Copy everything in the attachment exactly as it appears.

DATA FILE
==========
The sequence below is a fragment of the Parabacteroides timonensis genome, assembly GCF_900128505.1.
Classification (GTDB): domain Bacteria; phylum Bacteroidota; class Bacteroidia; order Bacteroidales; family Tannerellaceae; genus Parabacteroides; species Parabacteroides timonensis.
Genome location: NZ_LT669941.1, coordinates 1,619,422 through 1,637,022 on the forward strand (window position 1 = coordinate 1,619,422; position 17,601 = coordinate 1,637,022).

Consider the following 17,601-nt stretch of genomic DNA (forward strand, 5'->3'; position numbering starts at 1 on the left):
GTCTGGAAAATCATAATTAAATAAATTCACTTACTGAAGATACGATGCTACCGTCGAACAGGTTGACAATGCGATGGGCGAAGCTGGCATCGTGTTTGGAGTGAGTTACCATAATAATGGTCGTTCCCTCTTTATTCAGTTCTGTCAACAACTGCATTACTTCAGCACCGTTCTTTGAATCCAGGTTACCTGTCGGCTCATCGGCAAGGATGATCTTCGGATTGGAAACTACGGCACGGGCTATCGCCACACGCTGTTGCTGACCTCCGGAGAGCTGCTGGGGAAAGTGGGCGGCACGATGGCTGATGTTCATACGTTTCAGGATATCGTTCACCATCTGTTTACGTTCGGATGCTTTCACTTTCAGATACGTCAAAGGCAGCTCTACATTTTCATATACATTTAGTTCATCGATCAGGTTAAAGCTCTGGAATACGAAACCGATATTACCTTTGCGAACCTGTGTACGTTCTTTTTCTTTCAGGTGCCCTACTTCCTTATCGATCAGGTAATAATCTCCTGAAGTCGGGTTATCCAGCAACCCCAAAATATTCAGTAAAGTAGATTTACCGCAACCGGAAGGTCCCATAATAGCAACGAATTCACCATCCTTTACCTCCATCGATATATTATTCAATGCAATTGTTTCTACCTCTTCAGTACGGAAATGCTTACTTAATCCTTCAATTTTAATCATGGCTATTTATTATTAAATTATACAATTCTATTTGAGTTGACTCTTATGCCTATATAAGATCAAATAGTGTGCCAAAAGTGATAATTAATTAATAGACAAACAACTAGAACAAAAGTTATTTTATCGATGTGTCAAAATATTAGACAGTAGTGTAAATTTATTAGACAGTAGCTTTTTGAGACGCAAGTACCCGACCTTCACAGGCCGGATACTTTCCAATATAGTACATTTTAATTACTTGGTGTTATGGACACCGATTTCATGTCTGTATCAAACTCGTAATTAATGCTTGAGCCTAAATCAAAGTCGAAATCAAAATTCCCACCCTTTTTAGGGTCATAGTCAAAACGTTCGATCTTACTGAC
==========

The sequence below is a fragment of the Parabacteroides timonensis genome, assembly GCF_900128505.1.
Classification (GTDB): domain Bacteria; phylum Bacteroidota; class Bacteroidia; order Bacteroidales; family Tannerellaceae; genus Parabacteroides; species Parabacteroides timonensis.
Genome location: NZ_LT669941.1, coordinates 1,619,422 through 1,637,022 on the forward strand (window position 1 = coordinate 1,619,422; position 17,601 = coordinate 1,637,022).

Consider the following 17,601-nt stretch of genomic DNA (forward strand, 5'->3'; position numbering starts at 1 on the left):
GTCTGGAAAATCATAATTAAATAAATTCACTTACTGAAGATACGATGCTACCGTCGAACAGGTTGACAATGCGATGGGCGAAGCTGGCATCGTGTTTGGAGTGAGTTACCATAATAATGGTCGTTCCCTCTTTATTCAGTTCTGTCAACAACTGCATTACTTCAGCACCGTTCTTTGAATCCAGGTTACCTGTCGGCTCATCGGCAAGGATGATCTTCGGATTGGAAACTACGGCACGGGCTATCGCCACACGCTGTTGCTGACCTCCGGAGAGCTGCTGGGGAAAGTGGGCGGCACGATGGCTGATGTTCATACGTTTCAGGATATCGTTCACCATCTGTTTACGTTCGGATGCTTTCACTTTCAGATACGTCAAAGGCAGCTCTACATTTTCATATACATTTAGTTCATCGATCAGGTTAAAGCTCTGGAATACGAAACCGATATTACCTTTGCGAACCTGTGTACGTTCTTTTTCTTTCAGGTGCCCTACTTCCTTATCGATCAGGTAATAATCTCCTGAAGTCGGGTTATCCAGCAACCCCAAAATATTCAGTAAAGTAGATTTACCGCAACCGGAAGGTCCCATAATAGCAACGAATTCACCATCCTTTACCTCCATCGATATATTATTCAATGCAATTGTTTCTACCTCTTCAGTACGGAAATGCTTACTTAATCCTTCAATTTTAATCATGGCTATTTATTATTAAATTATACAATTCTATTTGAGTTGACTCTTATGCCTATATAAGATCAAATAGTGTGCCAAAAGTGATAATTAATTAATAGACAAACAACTAGAACAAAAGTTATTTTATCGATGTGTCAAAATATTAGACAGTAGTGTAAATTTATTAGACAGTAGCTTTTTGAGACGCAAGTACCCGACCTTCACAGGCCGGATACTTTCCAATATAGTACATTTTAATTACTTGGTGTTATGGACACCGATTTCATGTCTGTATCAAACTCGTAATTAATGCTTGAGCCTAAATCAAAGTCGAAATCAAAATTCCCACCCTTTTTAGGGTCATAGTCAAAACGTTCGATCTTACTGAC